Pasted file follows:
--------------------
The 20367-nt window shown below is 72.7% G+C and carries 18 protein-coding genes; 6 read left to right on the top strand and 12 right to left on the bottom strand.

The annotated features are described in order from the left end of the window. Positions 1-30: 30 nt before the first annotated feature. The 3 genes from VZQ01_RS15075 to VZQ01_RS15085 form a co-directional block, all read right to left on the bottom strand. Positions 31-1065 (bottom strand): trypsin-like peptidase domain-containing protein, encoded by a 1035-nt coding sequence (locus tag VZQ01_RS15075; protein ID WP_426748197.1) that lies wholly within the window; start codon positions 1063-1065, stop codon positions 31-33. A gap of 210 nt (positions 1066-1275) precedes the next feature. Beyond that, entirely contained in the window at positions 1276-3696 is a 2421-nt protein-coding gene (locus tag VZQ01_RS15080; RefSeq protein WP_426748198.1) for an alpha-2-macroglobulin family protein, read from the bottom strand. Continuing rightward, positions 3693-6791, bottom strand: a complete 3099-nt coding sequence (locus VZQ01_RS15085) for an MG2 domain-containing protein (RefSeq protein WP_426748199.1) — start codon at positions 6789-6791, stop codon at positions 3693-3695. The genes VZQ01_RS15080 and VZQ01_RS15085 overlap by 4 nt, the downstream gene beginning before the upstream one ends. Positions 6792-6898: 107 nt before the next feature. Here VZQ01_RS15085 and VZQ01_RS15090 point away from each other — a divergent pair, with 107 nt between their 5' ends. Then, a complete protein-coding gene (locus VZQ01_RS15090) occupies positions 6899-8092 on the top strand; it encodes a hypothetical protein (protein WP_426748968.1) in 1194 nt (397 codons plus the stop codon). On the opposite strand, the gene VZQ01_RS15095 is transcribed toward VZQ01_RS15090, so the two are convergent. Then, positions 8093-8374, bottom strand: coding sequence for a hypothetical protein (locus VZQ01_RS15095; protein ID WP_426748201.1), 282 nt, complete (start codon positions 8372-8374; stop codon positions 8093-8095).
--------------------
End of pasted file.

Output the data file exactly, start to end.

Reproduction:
The 20367-nt window shown below is 72.7% G+C and carries 18 protein-coding genes; 6 read left to right on the top strand and 12 right to left on the bottom strand.

The annotated features are described in order from the left end of the window. Positions 1-30: 30 nt before the first annotated feature. The 3 genes from VZQ01_RS15075 to VZQ01_RS15085 form a co-directional block, all read right to left on the bottom strand. Positions 31-1065 (bottom strand): trypsin-like peptidase domain-containing protein, encoded by a 1035-nt coding sequence (locus tag VZQ01_RS15075; protein ID WP_426748197.1) that lies wholly within the window; start codon positions 1063-1065, stop codon positions 31-33. A gap of 210 nt (positions 1066-1275) precedes the next feature. Beyond that, entirely contained in the window at positions 1276-3696 is a 2421-nt protein-coding gene (locus tag VZQ01_RS15080; RefSeq protein WP_426748198.1) for an alpha-2-macroglobulin family protein, read from the bottom strand. Continuing rightward, positions 3693-6791, bottom strand: a complete 3099-nt coding sequence (locus VZQ01_RS15085) for an MG2 domain-containing protein (RefSeq protein WP_426748199.1) — start codon at positions 6789-6791, stop codon at positions 3693-3695. The genes VZQ01_RS15080 and VZQ01_RS15085 overlap by 4 nt, the downstream gene beginning before the upstream one ends. Positions 6792-6898: 107 nt before the next feature. Here VZQ01_RS15085 and VZQ01_RS15090 point away from each other — a divergent pair, with 107 nt between their 5' ends. Then, a complete protein-coding gene (locus VZQ01_RS15090) occupies positions 6899-8092 on the top strand; it encodes a hypothetical protein (protein WP_426748968.1) in 1194 nt (397 codons plus the stop codon). On the opposite strand, the gene VZQ01_RS15095 is transcribed toward VZQ01_RS15090, so the two are convergent. Then, positions 8093-8374, bottom strand: coding sequence for a hypothetical protein (locus VZQ01_RS15095; protein ID WP_426748201.1), 282 nt, complete (start codon positions 8372-8374; stop codon positions 8093-8095).